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  • I found it on Wikipedia, the eBay for facts

Comments Nov 1, 2006 8:52 am

For several years I've been enjoying the Victorian mysteries of Anne Perry, and I recently decided to recommend her books to my students in an English composition class. Since many of my students are in a nursing program, I thought they might be interested in her inclusion of medical practices in her novels. I wanted a chronological list of the two series that I am most familiar with, and when I didn't find it on Anne Perry's home site I checked Wikipedia. I clearly recognize that it is in no sense an authoritative site, and I always dissuade my students from using it as source material (in fact, I never allow it), but I thought, "how badly can they mess up a chronological list?" The list is certainly there, but along with it is a fabricated biography of Anne Perry, accusing her to be a participant in the bludgeoning death of her best friend's mother. I took the information to class as an example of why it's important not to consider Wikipedia a reliable authority. I investigated the murder story and was able to get the real facts from real authorities. No, Anne Perry may get some inspiration from her personal past, but hitting a woman on the head  45 times with a brick is not a part of her M.O.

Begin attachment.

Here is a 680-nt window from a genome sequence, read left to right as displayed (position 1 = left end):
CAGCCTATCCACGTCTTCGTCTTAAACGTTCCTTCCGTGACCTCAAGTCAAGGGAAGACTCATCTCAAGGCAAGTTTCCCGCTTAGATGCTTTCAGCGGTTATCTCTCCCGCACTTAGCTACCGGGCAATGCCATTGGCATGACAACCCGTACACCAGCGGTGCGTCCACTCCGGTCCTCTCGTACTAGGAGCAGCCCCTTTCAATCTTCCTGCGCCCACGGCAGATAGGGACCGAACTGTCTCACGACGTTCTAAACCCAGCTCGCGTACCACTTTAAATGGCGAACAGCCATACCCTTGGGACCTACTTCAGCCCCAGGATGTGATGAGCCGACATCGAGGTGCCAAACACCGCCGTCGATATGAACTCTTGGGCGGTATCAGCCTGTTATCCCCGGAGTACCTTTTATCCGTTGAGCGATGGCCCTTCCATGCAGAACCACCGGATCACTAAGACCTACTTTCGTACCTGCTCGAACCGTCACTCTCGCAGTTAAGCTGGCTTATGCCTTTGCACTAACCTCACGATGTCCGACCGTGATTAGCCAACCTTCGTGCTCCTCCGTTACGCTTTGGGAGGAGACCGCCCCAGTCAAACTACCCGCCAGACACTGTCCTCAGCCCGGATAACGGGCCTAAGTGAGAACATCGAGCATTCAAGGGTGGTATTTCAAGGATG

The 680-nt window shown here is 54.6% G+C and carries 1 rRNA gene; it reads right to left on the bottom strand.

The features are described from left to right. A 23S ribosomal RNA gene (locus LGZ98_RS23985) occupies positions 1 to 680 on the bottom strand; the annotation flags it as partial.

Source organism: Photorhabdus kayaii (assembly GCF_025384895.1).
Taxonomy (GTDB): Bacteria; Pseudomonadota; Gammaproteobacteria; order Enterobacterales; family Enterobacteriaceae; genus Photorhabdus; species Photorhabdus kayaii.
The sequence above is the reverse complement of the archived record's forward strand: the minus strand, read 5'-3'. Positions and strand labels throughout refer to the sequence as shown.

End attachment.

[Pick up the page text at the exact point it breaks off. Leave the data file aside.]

Reply to at 8:52 am Dec 11, 2006 8:36 pm

The film Heavenly Creatures depicted the Parker-Hulme murders and that's basically when Anne Perry had to admit that she was Juliet Hulme. She was afraid at first that her career would be ruined, but it hasn't put much of a dent in her book sales.

Reply to at 8:36 pm Jul 23, 2009 10:32 pm

It occurred to me that - possibly - the reason that Wikipedia wants an online source is not because the physical book is less valid, but that the online source can be linked and therefore users of Wikipedia can check that source and decide for themselves whether or not to believe the statement in question.  This is purely conjecture on my part, but seems reasonable.

Reply to at 10:32 pm